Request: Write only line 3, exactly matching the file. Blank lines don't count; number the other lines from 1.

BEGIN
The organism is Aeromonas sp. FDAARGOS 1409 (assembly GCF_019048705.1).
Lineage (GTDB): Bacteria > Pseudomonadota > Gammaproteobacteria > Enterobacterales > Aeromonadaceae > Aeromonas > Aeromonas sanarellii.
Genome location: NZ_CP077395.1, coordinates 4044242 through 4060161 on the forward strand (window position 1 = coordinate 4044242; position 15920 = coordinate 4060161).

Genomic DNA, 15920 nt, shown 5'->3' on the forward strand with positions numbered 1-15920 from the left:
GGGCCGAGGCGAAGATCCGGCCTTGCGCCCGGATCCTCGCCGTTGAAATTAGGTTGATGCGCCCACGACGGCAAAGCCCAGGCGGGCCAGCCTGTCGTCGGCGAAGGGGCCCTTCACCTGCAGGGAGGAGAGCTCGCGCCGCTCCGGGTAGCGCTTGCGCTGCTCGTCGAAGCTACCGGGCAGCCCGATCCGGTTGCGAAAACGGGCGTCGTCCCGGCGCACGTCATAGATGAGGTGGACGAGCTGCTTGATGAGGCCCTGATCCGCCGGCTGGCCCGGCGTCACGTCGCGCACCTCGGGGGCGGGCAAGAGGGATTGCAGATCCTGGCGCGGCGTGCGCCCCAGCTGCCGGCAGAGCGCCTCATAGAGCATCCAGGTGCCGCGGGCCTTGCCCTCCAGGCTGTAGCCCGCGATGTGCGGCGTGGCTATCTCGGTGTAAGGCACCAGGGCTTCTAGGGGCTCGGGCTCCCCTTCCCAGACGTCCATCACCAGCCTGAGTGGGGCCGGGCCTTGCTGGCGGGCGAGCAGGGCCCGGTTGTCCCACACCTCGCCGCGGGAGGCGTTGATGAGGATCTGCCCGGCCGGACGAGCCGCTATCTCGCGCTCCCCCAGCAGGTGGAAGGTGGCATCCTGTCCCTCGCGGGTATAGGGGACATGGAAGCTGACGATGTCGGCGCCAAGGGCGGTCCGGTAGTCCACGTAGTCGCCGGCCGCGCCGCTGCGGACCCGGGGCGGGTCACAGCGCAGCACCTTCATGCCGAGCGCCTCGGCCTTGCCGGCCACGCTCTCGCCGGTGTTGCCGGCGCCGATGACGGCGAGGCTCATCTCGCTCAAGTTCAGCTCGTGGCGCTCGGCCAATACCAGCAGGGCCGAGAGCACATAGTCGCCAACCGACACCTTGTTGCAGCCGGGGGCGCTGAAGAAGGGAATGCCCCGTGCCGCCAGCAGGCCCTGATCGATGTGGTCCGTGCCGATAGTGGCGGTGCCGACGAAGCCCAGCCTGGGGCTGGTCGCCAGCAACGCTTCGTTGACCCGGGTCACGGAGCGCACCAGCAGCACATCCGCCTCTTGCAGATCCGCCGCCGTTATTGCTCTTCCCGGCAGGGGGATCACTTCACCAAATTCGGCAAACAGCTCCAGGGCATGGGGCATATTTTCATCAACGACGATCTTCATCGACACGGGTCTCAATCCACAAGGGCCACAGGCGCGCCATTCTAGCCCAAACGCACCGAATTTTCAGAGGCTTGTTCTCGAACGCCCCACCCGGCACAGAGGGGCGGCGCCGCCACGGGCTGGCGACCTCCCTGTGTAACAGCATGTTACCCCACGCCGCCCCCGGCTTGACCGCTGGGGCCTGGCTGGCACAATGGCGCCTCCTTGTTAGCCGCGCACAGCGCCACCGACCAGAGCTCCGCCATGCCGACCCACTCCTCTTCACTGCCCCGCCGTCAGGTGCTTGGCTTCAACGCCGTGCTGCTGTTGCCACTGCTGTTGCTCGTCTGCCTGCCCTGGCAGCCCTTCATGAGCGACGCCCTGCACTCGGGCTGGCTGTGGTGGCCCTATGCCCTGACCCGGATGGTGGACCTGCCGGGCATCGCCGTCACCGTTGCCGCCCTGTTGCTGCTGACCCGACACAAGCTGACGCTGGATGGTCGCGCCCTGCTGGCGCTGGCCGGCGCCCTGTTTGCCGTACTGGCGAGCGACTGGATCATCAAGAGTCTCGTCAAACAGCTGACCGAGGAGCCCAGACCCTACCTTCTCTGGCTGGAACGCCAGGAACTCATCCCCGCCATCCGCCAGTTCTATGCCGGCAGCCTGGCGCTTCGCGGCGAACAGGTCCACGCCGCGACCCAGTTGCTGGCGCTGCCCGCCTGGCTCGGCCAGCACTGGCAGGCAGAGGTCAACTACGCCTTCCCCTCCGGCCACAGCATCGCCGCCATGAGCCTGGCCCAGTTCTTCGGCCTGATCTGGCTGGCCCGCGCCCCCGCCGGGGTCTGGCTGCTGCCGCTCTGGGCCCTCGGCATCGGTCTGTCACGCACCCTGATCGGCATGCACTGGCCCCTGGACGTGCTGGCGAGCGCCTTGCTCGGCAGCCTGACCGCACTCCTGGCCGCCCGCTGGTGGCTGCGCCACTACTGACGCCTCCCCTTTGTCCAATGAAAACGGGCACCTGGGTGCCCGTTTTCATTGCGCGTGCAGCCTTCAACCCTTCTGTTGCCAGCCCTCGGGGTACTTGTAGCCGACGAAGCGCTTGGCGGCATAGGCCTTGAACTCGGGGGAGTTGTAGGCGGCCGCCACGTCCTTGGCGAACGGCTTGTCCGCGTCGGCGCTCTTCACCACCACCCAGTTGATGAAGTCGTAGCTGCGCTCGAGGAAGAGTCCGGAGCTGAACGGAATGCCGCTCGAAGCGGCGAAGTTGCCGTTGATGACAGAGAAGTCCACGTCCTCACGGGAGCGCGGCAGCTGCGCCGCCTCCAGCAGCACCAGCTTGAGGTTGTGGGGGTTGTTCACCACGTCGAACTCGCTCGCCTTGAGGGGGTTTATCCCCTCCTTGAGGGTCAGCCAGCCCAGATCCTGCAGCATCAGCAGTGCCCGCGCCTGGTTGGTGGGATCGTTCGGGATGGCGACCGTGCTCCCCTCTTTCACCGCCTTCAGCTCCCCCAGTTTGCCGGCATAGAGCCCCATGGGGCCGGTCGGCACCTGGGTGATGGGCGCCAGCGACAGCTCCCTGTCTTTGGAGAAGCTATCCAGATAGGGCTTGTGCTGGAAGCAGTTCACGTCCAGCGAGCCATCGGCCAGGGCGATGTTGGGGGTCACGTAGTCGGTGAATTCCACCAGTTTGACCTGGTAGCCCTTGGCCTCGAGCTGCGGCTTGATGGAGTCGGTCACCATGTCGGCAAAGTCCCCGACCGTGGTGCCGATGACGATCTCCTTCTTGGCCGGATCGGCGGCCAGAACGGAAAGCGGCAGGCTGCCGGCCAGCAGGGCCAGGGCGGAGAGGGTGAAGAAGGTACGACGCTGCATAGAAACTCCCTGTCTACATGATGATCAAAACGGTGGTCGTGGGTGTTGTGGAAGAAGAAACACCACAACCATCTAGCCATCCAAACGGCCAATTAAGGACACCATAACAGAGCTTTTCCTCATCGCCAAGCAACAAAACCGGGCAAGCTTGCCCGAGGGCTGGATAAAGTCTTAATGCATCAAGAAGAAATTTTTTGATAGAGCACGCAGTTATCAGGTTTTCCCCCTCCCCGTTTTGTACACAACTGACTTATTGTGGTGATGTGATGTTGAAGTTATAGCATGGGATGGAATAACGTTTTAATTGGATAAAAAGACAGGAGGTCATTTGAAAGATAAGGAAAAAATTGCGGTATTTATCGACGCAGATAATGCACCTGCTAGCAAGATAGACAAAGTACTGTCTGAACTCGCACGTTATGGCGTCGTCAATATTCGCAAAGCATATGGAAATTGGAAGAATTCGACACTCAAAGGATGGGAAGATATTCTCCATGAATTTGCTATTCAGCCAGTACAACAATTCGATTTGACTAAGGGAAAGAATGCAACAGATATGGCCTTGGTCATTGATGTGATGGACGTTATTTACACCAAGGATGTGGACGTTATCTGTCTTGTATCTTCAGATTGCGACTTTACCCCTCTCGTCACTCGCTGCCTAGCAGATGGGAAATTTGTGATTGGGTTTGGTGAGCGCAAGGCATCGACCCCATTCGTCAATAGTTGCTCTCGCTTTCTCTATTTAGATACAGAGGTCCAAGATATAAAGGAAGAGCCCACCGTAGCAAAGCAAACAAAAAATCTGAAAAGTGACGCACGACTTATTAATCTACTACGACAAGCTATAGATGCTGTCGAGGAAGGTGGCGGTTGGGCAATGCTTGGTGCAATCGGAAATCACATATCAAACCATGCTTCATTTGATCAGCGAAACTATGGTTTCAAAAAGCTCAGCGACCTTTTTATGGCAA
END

Genome location: NZ_CP077395.1, coordinates 4044242 through 4060161 on the forward strand (window position 1 = coordinate 4044242; position 15920 = coordinate 4060161).